More subdued returns were produced by holdings in Odey Absolute Return (-2.8%) and BlackRock European Hedge (+1.3%). Both funds have generated exceptional longer term returns through their ownership of quality names and cautious positioning on miners and emerging markets. The reversal in fortunes for these areas has negatively impacted performance.

Within the Eclectic and Diversifying silo two thematic funds, GAM Star Technology and JLP Credit Opportunity, performed very well. GAM Star Technology rose by some 21.2% over the quarter, having experienced rather lacklustre returns over the past couple of years, as it benefited from one of the most attractive growth/valuation ratios in the market. With many new technologies now coming to fruition, and groups such as Amazon benefiting from a ‘winner takes all’ scenario, they remain positive on the sector.

JLP Credit Opportunity has performed well since the start of the year, as investors in the stressed debt space saw value with many bonds implicitly pricing in bankruptcy, and it was up by 15.2% during the quarter. Recognising the ongoing availability of funding and with economic growth still positive, investors have taken the opportunity to invest in a sector that had previously been out of favour.

UK equities

The UK stock market has bounced back sharply from its post–Brexit low, helped by a weakening pound, a cut in interest rates, and better than expected economic data. Some holdings like Galliford Try and Brooks Macdonald were caught up in the post–referendum market volatility, but have since regained most of the lost ground. Galliford Try’s final figures showed more signs of better housebuilding returns against a background of robust trading post year–end, pointing to a FY17 post–tax return on equity of 27.5% and offering a high dividend yield. Brooks Macdonald’s discretionary assets stood at GBP8.3bn at the end of June, with net inflows in the year equating to organic growth of almost 12%, reflecting the company’s position within the faster growing segments of the asset management market like SIPPs and Finance and Accounting outsourcing.

Two of the portfolio’s “problem children” appear to be finding some kind of stability in their trading patterns following end market shocks suffered in recent years. Hargreaves Services is “trading in line with expectations”, with contracts for the sale of the group’s surplus coal stocks totalling GBP11m without any impairment to book value, and encouraging progress in the Property and Energy portfolio. New management at Goals Soccer Centres is rapidly implementing its recovery plan after raising GBP16.75m to support the outcome of a strategic review, transitioning the investment case from a roll out of new soccer centres to unlocking the value of the existing asset base of 46 clubs, investing “more capital in rejuvenating our core estate in the last three months than over the last ten years”. Encouragingly for the first 11 weeks of H2 there has been a return to like–for–like sales growth.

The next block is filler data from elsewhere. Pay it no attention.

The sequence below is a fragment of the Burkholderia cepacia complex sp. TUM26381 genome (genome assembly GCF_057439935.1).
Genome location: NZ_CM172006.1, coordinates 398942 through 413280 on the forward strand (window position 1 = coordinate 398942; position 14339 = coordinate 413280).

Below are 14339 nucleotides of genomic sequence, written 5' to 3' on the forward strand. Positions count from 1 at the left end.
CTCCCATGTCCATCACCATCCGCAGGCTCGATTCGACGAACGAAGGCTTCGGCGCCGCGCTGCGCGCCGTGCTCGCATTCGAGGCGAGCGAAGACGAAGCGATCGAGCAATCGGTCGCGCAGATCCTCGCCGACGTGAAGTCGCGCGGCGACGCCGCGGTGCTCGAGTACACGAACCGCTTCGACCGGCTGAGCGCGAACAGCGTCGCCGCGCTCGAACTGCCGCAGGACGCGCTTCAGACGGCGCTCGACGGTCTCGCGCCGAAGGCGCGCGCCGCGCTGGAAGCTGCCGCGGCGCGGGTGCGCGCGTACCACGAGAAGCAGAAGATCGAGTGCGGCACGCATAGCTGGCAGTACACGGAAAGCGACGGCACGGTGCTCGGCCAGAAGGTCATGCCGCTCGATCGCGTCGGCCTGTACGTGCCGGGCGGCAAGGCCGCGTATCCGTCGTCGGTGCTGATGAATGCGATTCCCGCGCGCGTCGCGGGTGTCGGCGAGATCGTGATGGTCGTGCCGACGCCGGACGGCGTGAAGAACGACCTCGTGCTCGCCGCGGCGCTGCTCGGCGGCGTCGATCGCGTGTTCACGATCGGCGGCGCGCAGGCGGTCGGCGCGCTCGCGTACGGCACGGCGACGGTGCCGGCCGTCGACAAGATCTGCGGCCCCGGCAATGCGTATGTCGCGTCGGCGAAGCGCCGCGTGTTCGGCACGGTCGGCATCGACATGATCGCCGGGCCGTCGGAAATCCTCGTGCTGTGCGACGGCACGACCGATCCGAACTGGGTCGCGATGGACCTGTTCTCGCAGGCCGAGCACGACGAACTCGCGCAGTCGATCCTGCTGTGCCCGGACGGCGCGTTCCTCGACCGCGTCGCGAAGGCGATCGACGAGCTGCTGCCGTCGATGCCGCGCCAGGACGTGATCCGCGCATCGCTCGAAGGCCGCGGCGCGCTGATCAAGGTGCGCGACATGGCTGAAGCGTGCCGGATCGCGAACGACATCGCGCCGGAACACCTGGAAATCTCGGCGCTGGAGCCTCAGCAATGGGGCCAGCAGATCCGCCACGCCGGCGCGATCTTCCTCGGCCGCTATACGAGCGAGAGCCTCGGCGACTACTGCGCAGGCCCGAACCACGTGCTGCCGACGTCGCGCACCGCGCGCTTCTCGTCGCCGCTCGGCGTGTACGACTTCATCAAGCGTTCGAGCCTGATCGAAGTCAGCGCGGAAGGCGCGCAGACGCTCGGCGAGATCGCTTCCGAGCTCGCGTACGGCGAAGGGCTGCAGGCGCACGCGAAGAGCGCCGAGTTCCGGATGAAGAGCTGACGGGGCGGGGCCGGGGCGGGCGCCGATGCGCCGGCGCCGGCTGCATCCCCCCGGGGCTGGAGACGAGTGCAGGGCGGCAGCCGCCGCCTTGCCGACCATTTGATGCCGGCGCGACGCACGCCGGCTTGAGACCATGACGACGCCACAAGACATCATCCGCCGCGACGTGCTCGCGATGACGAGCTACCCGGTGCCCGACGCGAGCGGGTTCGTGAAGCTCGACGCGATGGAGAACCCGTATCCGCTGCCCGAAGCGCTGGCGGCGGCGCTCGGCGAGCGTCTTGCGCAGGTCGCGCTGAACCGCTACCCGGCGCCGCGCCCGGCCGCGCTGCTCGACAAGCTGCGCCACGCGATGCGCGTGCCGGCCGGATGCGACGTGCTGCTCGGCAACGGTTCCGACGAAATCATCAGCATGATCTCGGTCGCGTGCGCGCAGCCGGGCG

Some companies have been clear beneficiaries of a weakening pound, enjoying the translation benefits of overseas earnings. Experian generates over half its revenue in North America, compared with only 20% from the UK, where they have seen no significant post–Brexit adverse impact on trading. Hansteen Holdings has outperformed the FTSE Real Estate sector due to a relatively high dividend yield, a 60% weighting in continental European assets and being invested in light industrial property, an asset class that appears to be resilient to Brexit. UBM and Hilton Food Group are two other holdings that derive the majority of their profits from outside the UK and are therefore likely to benefit from a weak pound. NCC Group, the independent global cyber security and risk mitigation experts, and by far their largest holding, delivered a record year of growth, boosted by acquisitions and underpinned by strong organic growth of 25% in the Cybersecurity division and 10% in Escrow. They believe that demand dynamics remain attractive in the cybersecurity market, supporting a positive outlook for growth, pricing and margins. The latest dividend was increased by 17%. The group continues to actively seek to acquire services–led businesses in both Europe and North America, to complement its geographical and technical presence.

Finally, Hansa Trust’s 6.4% holding in Altitude Group has recently sprung to life following the development of a portfolio of proprietary software applications which have been integrated into a compelling and potentially structurally changing solution for the $22bn US market for personalised and promotional products, signage and printed wearables. Altitude has announced two significant agreements with Aprinta Group and AI Mastermind which will see their “Click to Ship” solution rolled out to promotional product distributors commencing Q4 of this year. In addition, the company has a strong pipeline of opportunities with similar enterprise level partners and is seeing encouraging signs of acceptance and enthusiasm for the solutions. As a result, the Altitude share price jumped from 12.25p to 54.25p over the quarter.

HAN / HANA : Hansa – recent improved performance fails to offset lacklustre earlier returns